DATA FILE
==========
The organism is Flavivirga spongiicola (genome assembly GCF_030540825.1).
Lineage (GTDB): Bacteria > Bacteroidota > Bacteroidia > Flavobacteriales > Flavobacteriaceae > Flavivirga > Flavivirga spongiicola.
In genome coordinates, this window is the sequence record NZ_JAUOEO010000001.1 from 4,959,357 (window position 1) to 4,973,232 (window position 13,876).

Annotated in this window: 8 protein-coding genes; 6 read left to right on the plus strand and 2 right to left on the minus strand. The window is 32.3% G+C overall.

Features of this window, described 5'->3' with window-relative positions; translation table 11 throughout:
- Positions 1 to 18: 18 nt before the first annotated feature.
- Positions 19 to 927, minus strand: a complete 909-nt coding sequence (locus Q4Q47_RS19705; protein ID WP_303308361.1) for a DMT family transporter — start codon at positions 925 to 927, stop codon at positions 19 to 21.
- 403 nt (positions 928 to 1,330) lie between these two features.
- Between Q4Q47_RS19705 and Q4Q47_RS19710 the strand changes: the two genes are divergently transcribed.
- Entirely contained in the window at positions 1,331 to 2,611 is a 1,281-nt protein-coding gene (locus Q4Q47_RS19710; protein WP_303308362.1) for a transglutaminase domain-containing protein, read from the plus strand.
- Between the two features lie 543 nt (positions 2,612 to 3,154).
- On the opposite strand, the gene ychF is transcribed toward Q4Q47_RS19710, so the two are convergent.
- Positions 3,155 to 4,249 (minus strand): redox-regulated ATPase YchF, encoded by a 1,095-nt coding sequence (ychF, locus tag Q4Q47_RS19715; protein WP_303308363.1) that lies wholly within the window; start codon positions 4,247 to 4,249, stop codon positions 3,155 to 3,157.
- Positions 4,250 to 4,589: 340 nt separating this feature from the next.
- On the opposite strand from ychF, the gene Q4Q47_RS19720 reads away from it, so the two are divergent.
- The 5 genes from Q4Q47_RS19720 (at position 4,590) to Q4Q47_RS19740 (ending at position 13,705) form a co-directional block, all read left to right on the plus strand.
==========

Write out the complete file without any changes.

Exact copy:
The organism is Flavivirga spongiicola (genome assembly GCF_030540825.1).
Lineage (GTDB): Bacteria > Bacteroidota > Bacteroidia > Flavobacteriales > Flavobacteriaceae > Flavivirga > Flavivirga spongiicola.
In genome coordinates, this window is the sequence record NZ_JAUOEO010000001.1 from 4,959,357 (window position 1) to 4,973,232 (window position 13,876).

Annotated in this window: 8 protein-coding genes; 6 read left to right on the plus strand and 2 right to left on the minus strand. The window is 32.3% G+C overall.

Features of this window, described 5'->3' with window-relative positions; translation table 11 throughout:
- Positions 1 to 18: 18 nt before the first annotated feature.
- Positions 19 to 927, minus strand: a complete 909-nt coding sequence (locus Q4Q47_RS19705; protein ID WP_303308361.1) for a DMT family transporter — start codon at positions 925 to 927, stop codon at positions 19 to 21.
- 403 nt (positions 928 to 1,330) lie between these two features.
- Between Q4Q47_RS19705 and Q4Q47_RS19710 the strand changes: the two genes are divergently transcribed.
- Entirely contained in the window at positions 1,331 to 2,611 is a 1,281-nt protein-coding gene (locus Q4Q47_RS19710; protein WP_303308362.1) for a transglutaminase domain-containing protein, read from the plus strand.
- Between the two features lie 543 nt (positions 2,612 to 3,154).
- On the opposite strand, the gene ychF is transcribed toward Q4Q47_RS19710, so the two are convergent.
- Positions 3,155 to 4,249 (minus strand): redox-regulated ATPase YchF, encoded by a 1,095-nt coding sequence (ychF, locus tag Q4Q47_RS19715; protein WP_303308363.1) that lies wholly within the window; start codon positions 4,247 to 4,249, stop codon positions 3,155 to 3,157.
- Positions 4,250 to 4,589: 340 nt separating this feature from the next.
- On the opposite strand from ychF, the gene Q4Q47_RS19720 reads away from it, so the two are divergent.
- The 5 genes from Q4Q47_RS19720 (at position 4,590) to Q4Q47_RS19740 (ending at position 13,705) form a co-directional block, all read left to right on the plus strand.